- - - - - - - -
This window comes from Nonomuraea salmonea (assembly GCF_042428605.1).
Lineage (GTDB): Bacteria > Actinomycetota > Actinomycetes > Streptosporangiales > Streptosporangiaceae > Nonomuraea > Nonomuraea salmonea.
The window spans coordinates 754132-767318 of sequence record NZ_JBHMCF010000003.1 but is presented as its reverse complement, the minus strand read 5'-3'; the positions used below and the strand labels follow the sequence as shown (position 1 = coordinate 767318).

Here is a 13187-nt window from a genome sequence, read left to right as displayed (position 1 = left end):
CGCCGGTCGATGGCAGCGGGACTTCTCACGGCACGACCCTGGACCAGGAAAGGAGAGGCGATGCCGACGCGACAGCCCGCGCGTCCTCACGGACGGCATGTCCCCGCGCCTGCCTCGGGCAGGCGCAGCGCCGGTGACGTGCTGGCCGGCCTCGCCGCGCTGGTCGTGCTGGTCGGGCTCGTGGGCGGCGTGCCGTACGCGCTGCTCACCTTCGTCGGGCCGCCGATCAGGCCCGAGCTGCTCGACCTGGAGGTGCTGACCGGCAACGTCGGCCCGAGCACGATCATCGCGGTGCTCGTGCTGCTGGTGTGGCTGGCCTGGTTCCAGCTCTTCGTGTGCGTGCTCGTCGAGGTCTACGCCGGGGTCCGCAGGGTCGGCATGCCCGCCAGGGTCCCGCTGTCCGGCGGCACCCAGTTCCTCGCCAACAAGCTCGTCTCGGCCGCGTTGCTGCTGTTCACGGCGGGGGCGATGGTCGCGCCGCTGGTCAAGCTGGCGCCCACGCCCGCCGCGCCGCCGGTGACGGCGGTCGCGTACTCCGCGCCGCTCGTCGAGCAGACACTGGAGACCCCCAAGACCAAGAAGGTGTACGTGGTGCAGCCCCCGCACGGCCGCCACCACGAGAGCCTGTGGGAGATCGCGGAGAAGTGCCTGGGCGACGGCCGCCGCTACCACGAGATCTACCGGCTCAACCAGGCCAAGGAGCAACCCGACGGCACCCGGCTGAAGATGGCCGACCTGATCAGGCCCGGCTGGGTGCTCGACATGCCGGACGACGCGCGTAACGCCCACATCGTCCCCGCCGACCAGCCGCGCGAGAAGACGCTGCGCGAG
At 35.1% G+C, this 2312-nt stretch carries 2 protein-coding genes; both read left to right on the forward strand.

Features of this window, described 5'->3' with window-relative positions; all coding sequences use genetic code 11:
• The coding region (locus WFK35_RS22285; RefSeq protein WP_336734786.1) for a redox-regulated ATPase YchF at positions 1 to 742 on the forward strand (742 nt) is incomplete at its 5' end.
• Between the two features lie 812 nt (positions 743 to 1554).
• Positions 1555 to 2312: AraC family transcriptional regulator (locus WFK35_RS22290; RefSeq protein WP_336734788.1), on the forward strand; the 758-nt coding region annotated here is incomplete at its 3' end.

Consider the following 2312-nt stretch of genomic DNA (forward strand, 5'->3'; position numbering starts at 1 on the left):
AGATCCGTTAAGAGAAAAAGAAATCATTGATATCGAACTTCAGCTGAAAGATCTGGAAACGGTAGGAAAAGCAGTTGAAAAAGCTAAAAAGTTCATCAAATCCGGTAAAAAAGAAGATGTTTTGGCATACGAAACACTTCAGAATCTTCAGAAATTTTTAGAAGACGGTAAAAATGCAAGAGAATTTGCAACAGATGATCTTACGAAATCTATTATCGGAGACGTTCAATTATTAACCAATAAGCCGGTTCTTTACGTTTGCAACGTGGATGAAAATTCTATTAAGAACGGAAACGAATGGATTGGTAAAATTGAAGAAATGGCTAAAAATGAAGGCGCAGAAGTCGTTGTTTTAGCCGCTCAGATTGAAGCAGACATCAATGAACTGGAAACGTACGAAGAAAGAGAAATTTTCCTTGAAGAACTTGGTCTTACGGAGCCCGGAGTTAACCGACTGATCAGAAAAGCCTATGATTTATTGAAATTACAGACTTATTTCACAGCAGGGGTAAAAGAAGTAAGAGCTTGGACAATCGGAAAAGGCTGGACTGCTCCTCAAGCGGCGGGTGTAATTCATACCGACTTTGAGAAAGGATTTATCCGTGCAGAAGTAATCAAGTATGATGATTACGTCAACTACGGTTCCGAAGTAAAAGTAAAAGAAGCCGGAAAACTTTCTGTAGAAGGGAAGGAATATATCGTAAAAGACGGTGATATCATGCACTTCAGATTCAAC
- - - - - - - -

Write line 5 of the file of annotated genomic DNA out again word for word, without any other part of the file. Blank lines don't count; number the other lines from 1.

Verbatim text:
CGCCGGTCGATGGCAGCGGGACTTCTCACGGCACGACCCTGGACCAGGAAAGGAGAGGCGATGCCGACGCGACAGCCCGCGCGTCCTCACGGACGGCATGTCCCCGCGCCTGCCTCGGGCAGGCGCAGCGCCGGTGACGTGCTGGCCGGCCTCGCCGCGCTGGTCGTGCTGGTCGGGCTCGTGGGCGGCGTGCCGTACGCGCTGCTCACCTTCGTCGGGCCGCCGATCAGGCCCGAGCTGCTCGACCTGGAGGTGCTGACCGGCAACGTCGGCCCGAGCACGATCATCGCGGTGCTCGTGCTGCTGGTGTGGCTGGCCTGGTTCCAGCTCTTCGTGTGCGTGCTCGTCGAGGTCTACGCCGGGGTCCGCAGGGTCGGCATGCCCGCCAGGGTCCCGCTGTCCGGCGGCACCCAGTTCCTCGCCAACAAGCTCGTCTCGGCCGCGTTGCTGCTGTTCACGGCGGGGGCGATGGTCGCGCCGCTGGTCAAGCTGGCGCCCACGCCCGCCGCGCCGCCGGTGACGGCGGTCGCGTACTCCGCGCCGCTCGTCGAGCAGACACTGGAGACCCCCAAGACCAAGAAGGTGTACGTGGTGCAGCCCCCGCACGGCCGCCACCACGAGAGCCTGTGGGAGATCGCGGAGAAGTGCCTGGGCGACGGCCGCCGCTACCACGAGATCTACCGGCTCAACCAGGCCAAGGAGCAACCCGACGGCACCCGGCTGAAGATGGCCGACCTGATCAGGCCCGGCTGGGTGCTCGACATGCCGGACGACGCGCGTAACGCCCACATCGTCCCCGCCGACCAGCCGCGCGAGAAGACGCTGCGCGAG